Artist Spotlight: Bryan Czibesz, McKnight Artist Resident
“I am at heart a tinkerer, and regularly working with my hands is at the core of how I engage with the world.”
Bryan Czibesz came to NCC’s McKnight Artist Residency for Ceramic Artists from the Hudson Valley, where he teaches at the State University of New York at New Paltz. Grounded in the tradition of object making, he asks questions of authorship and authenticity through varying degrees of engagement and dislocation between the hand and material manipulation.
Czibesz has been an active addition to the NCC Studio Program and is now a familiar face at events—before, during, and after. He has been happy to jump in, roll up his sleeves, and contribute on all levels throughout his tenure with us. We will certainly miss him once his residency ends.
The McKnight Ceramic Artist Residency provides much needed time, space, and resources for mid-career artists from around the world. We will be accepting applications until May 22, 2020 at 5 pm. If you have any questions about the program or the application process, please contact Kyle Rudy-Kohlhepp, Director of Learning & Artist Services at firstname.lastname@example.org
Below, Czibesz was generous enough to share a bit about his experience as a McKnight Ceramic Artist Resident.
NCC: Would you please share how your expectations of the residency have or haven't changed since you arrived at NCC?
BC: I actually had few expectations before I arrived at NCC, for a couple of reasons. First, it has been many years since I have had three months of uninterrupted studio time, so I was not sure exactly what to expect of myself. Second, I strive to keep an open mind to circumstances I am unfamiliar with, and work at being adaptable to change, so not having been to NCC or Minneapolis before meant that I could see what the environment might tell me. What NCC has provided for me has been a very fun, engaged, and supportive studio environment. I applied for the McKnight position because of the incredibly positive reputation of NCC. I have not been disappointed.
NCC: What new questions have evolved in your research?
BC: I started by continuing my engagement with a couple of simple questions about pots, and what this means in the potential between hand drawing and 3d printing. I worked with both hand and computer drawn 2d lines for both shape and profile of pots. This resulted in some new discoveries in the space between line and form, and in the relationship between the inside and outside of objects. In this work, I further strengthened some digital skills in working with algorithms that output 3d printer code, and explored quite a few different clays for 3d printing. Second, I left half my time very open-ended, with my goal being to explore some new territory in terms of loose 3d printing and surfaces. This has become a process of active adjustments, additions, and embellishments by hand to objects as they are being 3d printed, and the source of these forms comes from photograph-based 3d scanning processes and the kinds of digital objects that the process creates. New questions in this aspect of my research have been mostly about what the relationships are between forms that are visualized digitally compared to their outcomes in actual material.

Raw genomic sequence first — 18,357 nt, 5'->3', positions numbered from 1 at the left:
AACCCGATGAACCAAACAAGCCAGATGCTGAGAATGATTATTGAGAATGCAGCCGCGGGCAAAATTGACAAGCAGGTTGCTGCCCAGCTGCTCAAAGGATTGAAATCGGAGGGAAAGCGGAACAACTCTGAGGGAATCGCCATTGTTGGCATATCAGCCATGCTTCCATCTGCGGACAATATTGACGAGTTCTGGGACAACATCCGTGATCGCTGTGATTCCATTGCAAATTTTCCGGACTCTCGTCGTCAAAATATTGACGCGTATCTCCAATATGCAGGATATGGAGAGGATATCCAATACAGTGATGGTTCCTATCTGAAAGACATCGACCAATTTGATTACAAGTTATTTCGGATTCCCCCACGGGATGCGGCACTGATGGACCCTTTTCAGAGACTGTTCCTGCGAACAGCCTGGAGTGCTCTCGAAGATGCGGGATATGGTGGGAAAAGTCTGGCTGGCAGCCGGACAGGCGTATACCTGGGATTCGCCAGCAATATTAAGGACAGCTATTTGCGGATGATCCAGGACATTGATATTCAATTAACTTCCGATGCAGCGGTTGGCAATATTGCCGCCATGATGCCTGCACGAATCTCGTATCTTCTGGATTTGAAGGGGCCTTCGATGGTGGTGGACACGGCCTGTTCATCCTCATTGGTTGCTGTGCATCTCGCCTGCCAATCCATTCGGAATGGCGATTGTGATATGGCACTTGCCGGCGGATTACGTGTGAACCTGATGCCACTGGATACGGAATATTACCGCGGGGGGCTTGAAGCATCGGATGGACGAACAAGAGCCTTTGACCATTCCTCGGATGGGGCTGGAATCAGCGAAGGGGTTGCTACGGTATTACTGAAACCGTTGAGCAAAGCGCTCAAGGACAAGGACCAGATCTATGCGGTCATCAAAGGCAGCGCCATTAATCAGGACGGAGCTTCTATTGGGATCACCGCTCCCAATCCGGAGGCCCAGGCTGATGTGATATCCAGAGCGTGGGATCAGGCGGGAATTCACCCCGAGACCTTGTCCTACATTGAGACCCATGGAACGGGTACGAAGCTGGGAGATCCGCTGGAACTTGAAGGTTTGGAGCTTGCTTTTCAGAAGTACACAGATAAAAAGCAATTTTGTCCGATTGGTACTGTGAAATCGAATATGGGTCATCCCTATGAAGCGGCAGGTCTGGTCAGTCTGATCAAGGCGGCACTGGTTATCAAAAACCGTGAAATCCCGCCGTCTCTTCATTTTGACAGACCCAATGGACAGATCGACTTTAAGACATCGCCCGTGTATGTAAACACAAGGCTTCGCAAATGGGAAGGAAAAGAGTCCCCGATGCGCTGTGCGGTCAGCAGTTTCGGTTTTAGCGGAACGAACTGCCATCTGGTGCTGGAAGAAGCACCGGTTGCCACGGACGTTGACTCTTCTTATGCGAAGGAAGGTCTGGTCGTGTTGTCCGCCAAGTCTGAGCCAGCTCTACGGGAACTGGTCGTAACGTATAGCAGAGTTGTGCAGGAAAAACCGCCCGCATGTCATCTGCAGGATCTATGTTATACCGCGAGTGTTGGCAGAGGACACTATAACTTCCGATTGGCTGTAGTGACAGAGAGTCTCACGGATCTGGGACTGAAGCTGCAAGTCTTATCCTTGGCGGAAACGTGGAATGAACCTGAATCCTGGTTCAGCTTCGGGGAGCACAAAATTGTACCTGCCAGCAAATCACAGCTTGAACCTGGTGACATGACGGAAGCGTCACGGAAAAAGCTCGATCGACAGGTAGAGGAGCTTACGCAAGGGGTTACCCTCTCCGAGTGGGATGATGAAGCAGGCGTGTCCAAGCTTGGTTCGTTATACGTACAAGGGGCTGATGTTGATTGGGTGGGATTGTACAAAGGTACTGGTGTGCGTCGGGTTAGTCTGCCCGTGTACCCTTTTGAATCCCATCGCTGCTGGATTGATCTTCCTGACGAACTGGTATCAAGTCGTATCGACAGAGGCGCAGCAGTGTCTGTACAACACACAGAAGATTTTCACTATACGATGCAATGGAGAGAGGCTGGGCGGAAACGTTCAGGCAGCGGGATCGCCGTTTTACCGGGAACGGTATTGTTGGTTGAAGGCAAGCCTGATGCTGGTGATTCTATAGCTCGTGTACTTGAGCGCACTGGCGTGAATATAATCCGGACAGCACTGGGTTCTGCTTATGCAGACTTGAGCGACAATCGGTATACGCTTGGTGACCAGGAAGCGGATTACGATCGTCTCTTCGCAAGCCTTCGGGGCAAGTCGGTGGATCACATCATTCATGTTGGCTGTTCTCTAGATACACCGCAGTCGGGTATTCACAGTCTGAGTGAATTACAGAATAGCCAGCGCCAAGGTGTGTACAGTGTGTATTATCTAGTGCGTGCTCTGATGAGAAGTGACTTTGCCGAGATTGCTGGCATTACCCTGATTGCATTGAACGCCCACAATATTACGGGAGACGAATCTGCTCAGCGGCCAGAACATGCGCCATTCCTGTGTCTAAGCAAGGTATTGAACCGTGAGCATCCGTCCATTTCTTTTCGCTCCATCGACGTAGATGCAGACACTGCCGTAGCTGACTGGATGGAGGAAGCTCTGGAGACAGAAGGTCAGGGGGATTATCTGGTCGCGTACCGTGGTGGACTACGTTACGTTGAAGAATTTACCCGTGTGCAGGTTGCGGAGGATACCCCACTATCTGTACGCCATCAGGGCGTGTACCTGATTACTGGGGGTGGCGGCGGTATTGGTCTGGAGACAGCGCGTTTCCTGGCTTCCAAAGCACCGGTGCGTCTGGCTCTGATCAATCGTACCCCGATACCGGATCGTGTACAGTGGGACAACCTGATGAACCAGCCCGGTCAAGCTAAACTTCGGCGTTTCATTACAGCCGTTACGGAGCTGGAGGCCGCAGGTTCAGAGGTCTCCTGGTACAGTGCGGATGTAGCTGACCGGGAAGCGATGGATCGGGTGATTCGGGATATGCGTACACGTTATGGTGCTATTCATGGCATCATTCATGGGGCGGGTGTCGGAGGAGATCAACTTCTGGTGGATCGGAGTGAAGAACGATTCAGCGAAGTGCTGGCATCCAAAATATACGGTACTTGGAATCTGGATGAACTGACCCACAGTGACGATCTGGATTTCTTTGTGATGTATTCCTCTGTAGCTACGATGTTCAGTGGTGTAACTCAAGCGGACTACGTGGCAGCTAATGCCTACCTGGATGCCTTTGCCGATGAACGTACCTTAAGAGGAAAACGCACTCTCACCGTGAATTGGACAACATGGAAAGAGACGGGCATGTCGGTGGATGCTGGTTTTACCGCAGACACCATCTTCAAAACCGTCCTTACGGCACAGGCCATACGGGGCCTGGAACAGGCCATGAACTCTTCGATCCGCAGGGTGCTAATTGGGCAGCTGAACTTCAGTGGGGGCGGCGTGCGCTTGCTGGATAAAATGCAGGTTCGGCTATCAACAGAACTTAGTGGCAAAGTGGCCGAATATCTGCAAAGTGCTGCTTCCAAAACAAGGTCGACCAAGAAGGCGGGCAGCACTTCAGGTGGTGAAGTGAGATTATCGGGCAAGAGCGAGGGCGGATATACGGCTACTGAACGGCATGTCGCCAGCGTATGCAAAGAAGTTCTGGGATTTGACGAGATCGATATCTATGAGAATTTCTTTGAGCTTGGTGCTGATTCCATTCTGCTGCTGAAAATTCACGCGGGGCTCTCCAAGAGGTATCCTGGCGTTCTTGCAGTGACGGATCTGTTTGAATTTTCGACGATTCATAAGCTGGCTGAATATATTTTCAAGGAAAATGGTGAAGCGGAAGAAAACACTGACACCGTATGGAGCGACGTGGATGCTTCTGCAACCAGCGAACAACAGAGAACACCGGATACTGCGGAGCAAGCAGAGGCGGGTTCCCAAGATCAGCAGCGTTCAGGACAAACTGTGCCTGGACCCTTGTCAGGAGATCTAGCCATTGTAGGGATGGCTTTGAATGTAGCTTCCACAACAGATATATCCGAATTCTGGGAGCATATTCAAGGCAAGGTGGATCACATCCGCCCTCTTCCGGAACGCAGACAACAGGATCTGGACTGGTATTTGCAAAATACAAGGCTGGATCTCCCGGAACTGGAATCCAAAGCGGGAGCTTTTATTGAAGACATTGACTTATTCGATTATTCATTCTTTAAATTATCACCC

NCC: What has been the most unexpected challenge at NCC and how are you devising solutions to make an effective plan to overcome the challenge?
BC: To be honest, and at the expense of answering based simply on technical material grounds, the biggest challenge has been finding what clay would work the best for me. I arrived with some prepared clay for the 3d printer to get me started, but thought it silly to bring more clay than that from NY. I sampled a number of offerings from Continental while working out some cone 6 surface recipes. Lots of testing, which is a normal strategy regardless, helped to resolve this!
NCC: What is the most surprising benefit of the residency at NCC and how are you using it to your advantage?
BC: The most surprising benefit has been the vibrancy of working in the NCC studio, with artists and educators and staff at every level. This has kept me engaged with the work of other people as well as challenged me to regularly contextualize what I am doing in the studio. This has helped me understand incrementally what my studio work is about, which is a great benefit to making decisions, and will likely resonate for a while after my departure as I reflect on the work.